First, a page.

Driverless shuttle breaks transportation barriers for some area residents.
White Bear Lake residents have a new way to get around town. In August 2022, the Minnesota Department of Transportation (MnDOT) launched the self-driving shuttle research and demonstration project, Bear Tracks. As one of three demonstration projects in the state, the vehicle aims to bring greater access and mobility to the community by providing low-speed public transportation to the White Bear Lake area.
The driverless shuttle connects the community YMCA with senior and affordable housing and a day program for adults with intellectual and developmental disabilities. Its 1.5-mile route, free to the public and operational weekdays from 9:30 a.m. to 1:30 p.m., brings up to 10 passengers down Linden and Willow Avenues and Orchard Lane.
Though one may not think much of a vehicle that travels a maximum of 15 miles per hour, this rainbow-colored shuttle has big potential. The shuttle offers a solution for individuals previously left without a way to get around town. The stops at affordable housing and care facilities allow residents to get out of the house or visit the YMCA. “The project partners are excited for the potential of connected and automated vehicle technology to provide seniors and adults with developmental, physical or intellectual disabilities with greater mobility and independence and to reduce isolation,” says Tracy Shimek, the housing and economic development coordinator for the City of White Bear Lake.
The yearlong program will also generate crucial data and research opportunities for local institutions through August. The Minnesota Center for Transportation Excellence is doing workforce development with the shuttle, and the University of Minnesota has partnered with MnDOT to research community perspectives and expectations. They also hosted high schoolers in grades 10–12 for field training about technology and future job opportunities.
Safety is paramount in the shuttle’s operation. Along with an ADA-compliant ramp and fold-down seats for wheelchair accessibility, the shuttle isn’t fully driverless. “An operator is always present to ensure your safety,” Shimek says. “If necessary, the operator can manually take over.”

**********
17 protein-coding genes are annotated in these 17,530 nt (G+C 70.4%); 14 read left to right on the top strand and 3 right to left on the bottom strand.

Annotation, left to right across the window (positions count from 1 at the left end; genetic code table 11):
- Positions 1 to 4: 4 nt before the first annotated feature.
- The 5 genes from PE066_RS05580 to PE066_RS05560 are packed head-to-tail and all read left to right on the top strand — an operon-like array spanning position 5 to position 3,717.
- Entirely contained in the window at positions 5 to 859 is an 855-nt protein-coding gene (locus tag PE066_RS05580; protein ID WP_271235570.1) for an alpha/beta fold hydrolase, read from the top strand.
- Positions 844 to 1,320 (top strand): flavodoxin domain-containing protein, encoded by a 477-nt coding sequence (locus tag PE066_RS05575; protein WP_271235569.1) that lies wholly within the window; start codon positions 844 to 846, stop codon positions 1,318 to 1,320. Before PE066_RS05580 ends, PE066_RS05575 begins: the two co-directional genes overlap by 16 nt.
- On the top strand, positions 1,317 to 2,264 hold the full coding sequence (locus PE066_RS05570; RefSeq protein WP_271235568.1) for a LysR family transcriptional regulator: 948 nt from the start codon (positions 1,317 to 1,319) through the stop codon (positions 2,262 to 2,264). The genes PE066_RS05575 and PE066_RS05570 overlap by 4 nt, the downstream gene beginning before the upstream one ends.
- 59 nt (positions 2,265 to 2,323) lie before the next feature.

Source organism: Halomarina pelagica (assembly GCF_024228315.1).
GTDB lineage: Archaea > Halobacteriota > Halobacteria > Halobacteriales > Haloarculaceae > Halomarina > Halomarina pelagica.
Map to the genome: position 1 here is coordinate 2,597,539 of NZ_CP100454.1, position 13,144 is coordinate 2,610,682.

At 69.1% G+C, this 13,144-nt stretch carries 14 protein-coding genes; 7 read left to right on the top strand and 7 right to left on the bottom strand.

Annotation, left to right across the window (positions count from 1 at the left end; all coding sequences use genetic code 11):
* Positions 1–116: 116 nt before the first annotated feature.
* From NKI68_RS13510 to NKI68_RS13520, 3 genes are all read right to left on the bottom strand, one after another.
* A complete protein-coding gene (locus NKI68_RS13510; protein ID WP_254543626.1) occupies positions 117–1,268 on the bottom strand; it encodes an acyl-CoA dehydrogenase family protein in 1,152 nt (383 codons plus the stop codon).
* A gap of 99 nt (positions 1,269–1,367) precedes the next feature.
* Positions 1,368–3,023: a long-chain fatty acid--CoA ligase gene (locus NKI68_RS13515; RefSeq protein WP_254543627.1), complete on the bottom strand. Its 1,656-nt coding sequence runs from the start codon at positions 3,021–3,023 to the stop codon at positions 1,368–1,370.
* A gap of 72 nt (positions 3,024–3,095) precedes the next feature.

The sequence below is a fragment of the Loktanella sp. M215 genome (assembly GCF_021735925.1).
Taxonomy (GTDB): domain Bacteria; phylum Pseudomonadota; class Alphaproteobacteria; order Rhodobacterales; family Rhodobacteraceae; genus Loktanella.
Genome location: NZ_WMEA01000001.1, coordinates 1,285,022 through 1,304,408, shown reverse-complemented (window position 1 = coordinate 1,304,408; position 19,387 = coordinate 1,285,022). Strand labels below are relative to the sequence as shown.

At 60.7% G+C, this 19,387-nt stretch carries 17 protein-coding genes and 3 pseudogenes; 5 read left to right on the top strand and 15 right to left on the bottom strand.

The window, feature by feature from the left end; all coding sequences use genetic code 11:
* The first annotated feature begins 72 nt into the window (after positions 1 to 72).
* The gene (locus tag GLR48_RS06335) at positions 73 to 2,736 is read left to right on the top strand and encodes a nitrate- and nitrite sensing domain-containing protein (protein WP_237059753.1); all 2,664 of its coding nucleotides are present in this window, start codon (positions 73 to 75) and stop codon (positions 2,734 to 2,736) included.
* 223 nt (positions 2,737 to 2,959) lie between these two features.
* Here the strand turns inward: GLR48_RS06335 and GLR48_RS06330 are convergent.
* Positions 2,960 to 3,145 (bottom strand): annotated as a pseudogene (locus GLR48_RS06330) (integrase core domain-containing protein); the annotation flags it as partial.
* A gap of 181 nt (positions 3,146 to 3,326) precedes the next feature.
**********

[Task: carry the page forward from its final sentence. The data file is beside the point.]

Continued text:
The shuttle is outfitted with sensors that allow it to “see” where it is and the surrounding environment. “While in operation, the shuttle drives on a predetermined path,” says John Balon, managing director of the shuttle’s manufacturer, Navya Inc. “In combination with the sensors, the shuttle can see and predict surrounding movement, including pedestrians, other road users and even leaves or tree branches blowing in the wind.”
Shimek sees Bear Tracks as the natural progression of transportation planning in the Metro. “As automated vehicle technology advances, transportation planners are taking a proactive approach to anticipate what infrastructure is needed to make the most of these developments,” Shimek says. “Whether or not all vehicles will be fully automated someday remains to be seen, but it’s like when the Model T was introduced—not everyone stopped using horses right away. A transition time was required.”
Looking to the near future, Shimek believes these small-scale pilot programs can help develop microtransit systems that could lead to larger-scale transit options. Interested members of the public can board the shuttle at the YMCA, near the west end of the parking lot.